Francis O. Schmitt was an American biologist and Institute Professor at the Massachusetts Institute of Technology.
Francis Otto Schmitt was born November 23, 1903 to Otto and Clara Schmitt, in South St. Louis, Missouri. He had two siblings, Otto and Viola. Schmittâ€™s father owned and operated a paint and wallpaper supply store that he established with his father in-law. The store was located on the first floor of the three story family home. The family rented out the second floor apartments and lived in the eight rooms on the third floor.
Schmitt received an A.B. in 1924 and a Ph.D. in 1927 from Washington University in St. Louis. During a summer research program at the Marine Biological Laboratory at Woods Hole, Massachusetts in 1923, he worked with Haldan Keffer Hartline under the supervision Jacques Loeb and Thomas Hunt Morgan. Schmitt joined the faculty in 1929 and taught zoology until 1941. He collaborated extensively with Arthur H. Compton to develop x-ray diffraction techniques for biological macro-structures like muscles and nerves.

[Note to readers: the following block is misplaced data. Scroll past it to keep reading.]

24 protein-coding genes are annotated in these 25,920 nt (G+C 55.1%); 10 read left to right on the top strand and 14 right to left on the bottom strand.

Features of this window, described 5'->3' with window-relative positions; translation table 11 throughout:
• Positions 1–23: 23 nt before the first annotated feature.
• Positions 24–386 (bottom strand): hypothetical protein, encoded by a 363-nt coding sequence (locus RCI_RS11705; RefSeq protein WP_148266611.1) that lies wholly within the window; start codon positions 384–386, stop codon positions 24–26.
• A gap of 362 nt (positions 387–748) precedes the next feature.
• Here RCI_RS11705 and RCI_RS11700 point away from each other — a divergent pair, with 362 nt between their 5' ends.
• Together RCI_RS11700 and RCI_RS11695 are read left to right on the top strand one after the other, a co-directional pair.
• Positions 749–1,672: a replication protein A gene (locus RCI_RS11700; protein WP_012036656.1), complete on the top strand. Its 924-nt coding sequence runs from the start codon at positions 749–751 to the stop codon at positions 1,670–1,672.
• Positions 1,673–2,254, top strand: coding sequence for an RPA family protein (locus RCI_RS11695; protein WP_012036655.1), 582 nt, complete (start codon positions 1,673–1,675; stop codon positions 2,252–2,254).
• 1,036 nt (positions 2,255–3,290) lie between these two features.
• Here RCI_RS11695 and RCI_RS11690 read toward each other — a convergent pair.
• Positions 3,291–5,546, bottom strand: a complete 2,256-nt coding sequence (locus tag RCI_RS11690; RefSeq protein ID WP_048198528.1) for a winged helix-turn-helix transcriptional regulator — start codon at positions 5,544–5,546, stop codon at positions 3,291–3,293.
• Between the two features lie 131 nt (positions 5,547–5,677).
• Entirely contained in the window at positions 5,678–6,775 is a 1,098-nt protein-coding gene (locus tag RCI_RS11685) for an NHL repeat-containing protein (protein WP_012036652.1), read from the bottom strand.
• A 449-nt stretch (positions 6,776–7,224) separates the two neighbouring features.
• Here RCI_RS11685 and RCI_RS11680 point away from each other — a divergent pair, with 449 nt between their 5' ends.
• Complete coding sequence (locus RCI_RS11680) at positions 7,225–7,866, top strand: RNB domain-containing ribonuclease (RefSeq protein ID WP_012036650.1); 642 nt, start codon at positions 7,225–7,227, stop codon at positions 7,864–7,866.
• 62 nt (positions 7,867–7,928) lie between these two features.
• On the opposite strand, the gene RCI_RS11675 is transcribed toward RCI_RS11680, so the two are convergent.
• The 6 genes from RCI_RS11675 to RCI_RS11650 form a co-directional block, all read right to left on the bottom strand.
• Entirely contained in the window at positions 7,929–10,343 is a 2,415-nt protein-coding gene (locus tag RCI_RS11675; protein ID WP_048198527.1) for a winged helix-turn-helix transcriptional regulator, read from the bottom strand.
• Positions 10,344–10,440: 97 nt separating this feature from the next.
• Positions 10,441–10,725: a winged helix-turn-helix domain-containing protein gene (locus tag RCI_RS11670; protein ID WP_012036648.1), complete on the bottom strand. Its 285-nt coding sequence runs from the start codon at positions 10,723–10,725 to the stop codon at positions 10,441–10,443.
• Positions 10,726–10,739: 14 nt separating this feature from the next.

Some of Schmittâ€™s and his colleaguesâ€™ most promising work was done with collagen, fibrinogen, striated, and smooth muscle, along with the fibrous proteins of neurons. In 1952, Schmitt was working with two British students in order to teach them about electron microscopy. Using this new technology, these two students proposed the Sliding Filament Theory of muscle contraction. Ground breaking research was constantly coming out of his lab.